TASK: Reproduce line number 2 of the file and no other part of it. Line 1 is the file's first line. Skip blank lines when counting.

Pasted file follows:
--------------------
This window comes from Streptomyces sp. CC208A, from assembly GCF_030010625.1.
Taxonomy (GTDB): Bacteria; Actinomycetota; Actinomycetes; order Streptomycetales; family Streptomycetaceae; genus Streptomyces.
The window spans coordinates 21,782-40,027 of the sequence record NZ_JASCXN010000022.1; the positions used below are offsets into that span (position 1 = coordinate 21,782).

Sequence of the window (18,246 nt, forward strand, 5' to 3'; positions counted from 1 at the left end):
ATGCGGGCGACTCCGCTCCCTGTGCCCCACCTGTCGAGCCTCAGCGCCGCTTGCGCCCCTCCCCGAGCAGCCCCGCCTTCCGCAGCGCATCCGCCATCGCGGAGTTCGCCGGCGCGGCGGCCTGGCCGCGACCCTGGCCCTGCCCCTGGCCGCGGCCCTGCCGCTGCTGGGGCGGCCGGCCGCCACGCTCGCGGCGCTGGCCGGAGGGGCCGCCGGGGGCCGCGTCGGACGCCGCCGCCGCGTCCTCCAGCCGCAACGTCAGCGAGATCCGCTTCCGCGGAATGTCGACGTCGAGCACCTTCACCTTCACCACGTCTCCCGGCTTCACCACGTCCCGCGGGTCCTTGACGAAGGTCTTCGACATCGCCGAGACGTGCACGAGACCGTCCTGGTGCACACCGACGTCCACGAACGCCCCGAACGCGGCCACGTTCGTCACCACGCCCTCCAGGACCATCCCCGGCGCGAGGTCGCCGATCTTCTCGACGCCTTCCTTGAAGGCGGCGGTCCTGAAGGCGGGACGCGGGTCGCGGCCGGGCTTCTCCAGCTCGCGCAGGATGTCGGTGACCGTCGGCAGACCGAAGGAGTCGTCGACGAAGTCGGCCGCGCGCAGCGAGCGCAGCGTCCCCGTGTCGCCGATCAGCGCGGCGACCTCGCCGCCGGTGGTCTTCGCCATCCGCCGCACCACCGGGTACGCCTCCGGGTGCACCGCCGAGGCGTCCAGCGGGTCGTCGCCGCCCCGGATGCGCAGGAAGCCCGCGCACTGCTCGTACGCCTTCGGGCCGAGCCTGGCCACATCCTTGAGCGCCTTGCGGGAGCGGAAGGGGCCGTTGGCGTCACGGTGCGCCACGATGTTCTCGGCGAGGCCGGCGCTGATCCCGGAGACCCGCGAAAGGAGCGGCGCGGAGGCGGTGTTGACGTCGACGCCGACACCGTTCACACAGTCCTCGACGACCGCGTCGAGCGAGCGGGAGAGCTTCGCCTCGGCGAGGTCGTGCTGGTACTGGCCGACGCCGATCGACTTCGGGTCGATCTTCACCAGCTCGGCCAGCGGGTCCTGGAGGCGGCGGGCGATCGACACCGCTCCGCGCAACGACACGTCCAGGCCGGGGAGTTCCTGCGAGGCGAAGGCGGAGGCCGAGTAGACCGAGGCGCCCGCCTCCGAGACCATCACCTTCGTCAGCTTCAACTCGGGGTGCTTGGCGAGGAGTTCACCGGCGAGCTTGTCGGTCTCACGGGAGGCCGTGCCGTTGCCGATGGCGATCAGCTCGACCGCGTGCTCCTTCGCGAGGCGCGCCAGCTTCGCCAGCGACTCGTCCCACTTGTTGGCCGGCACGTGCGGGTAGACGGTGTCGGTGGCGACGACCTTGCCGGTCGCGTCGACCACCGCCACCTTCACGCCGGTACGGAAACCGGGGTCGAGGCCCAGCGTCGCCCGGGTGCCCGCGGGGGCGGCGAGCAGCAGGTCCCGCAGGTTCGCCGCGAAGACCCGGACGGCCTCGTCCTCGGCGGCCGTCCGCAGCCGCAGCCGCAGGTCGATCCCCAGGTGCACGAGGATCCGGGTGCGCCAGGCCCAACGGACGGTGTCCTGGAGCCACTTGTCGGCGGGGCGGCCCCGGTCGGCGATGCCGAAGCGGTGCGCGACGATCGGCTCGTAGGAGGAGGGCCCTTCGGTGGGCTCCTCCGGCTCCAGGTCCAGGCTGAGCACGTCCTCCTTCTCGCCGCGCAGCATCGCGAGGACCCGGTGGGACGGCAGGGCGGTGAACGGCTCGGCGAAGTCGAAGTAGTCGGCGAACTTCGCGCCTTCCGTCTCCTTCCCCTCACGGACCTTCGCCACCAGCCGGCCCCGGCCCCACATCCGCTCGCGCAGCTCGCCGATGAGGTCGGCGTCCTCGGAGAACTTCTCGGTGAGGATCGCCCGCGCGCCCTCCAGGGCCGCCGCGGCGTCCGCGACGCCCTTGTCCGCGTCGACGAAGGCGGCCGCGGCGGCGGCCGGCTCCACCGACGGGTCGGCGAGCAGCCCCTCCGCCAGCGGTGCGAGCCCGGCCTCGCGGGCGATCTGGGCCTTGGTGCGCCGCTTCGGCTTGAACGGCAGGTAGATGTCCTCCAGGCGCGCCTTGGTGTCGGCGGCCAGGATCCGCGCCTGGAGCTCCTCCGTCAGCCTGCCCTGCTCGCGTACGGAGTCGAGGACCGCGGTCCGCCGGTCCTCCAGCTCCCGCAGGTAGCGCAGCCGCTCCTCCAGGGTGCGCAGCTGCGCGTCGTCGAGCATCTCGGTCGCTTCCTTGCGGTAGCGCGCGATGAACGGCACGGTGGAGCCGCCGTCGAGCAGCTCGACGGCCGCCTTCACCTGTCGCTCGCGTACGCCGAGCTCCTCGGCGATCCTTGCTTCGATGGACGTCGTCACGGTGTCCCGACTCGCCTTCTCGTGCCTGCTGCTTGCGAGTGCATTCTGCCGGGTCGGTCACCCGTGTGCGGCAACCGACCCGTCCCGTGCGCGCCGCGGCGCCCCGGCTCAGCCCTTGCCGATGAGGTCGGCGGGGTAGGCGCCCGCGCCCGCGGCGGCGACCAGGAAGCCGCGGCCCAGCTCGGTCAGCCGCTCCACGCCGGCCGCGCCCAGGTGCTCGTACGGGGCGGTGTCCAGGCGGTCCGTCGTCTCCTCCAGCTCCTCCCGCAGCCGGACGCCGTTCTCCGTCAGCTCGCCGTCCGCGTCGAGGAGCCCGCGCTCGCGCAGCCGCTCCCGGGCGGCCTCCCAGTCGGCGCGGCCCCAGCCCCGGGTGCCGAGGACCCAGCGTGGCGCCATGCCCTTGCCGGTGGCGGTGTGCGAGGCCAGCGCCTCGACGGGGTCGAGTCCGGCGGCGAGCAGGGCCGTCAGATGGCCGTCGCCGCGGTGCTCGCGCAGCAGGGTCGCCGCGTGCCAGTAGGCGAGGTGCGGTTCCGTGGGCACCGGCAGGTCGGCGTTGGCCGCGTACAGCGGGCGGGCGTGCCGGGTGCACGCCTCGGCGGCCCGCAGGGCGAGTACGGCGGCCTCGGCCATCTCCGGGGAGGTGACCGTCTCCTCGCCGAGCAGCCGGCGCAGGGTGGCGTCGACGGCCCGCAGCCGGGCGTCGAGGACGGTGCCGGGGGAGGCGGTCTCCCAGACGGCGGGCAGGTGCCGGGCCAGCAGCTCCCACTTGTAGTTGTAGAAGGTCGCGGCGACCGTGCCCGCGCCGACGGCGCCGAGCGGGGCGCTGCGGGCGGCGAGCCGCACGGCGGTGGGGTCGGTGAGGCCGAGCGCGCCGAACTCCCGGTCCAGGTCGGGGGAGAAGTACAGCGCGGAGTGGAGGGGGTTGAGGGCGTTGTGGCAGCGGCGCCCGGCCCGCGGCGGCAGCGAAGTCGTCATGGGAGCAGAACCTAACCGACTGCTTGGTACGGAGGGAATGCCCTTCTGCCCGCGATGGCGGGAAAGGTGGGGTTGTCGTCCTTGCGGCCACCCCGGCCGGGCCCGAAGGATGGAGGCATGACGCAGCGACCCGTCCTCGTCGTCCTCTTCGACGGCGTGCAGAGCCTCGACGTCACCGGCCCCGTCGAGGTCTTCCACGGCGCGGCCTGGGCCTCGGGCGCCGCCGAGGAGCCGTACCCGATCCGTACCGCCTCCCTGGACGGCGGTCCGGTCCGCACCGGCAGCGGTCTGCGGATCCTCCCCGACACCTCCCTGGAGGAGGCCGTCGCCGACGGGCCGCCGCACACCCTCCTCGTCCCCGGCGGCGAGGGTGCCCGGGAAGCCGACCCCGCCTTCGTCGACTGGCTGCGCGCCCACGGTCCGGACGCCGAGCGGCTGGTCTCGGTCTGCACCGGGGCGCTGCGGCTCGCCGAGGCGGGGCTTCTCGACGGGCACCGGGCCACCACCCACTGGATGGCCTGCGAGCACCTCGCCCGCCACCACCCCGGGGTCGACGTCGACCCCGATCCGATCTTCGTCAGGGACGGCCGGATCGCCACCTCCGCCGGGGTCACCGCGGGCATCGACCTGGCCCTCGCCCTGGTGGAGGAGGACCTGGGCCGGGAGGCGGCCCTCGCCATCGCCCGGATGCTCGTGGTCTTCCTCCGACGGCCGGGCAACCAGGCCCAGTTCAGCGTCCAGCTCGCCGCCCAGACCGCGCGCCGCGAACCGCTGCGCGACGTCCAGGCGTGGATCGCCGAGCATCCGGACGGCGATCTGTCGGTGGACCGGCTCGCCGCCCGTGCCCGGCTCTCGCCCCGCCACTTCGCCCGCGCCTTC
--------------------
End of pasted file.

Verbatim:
Taxonomy (GTDB): Bacteria; Actinomycetota; Actinomycetes; order Streptomycetales; family Streptomycetaceae; genus Streptomyces.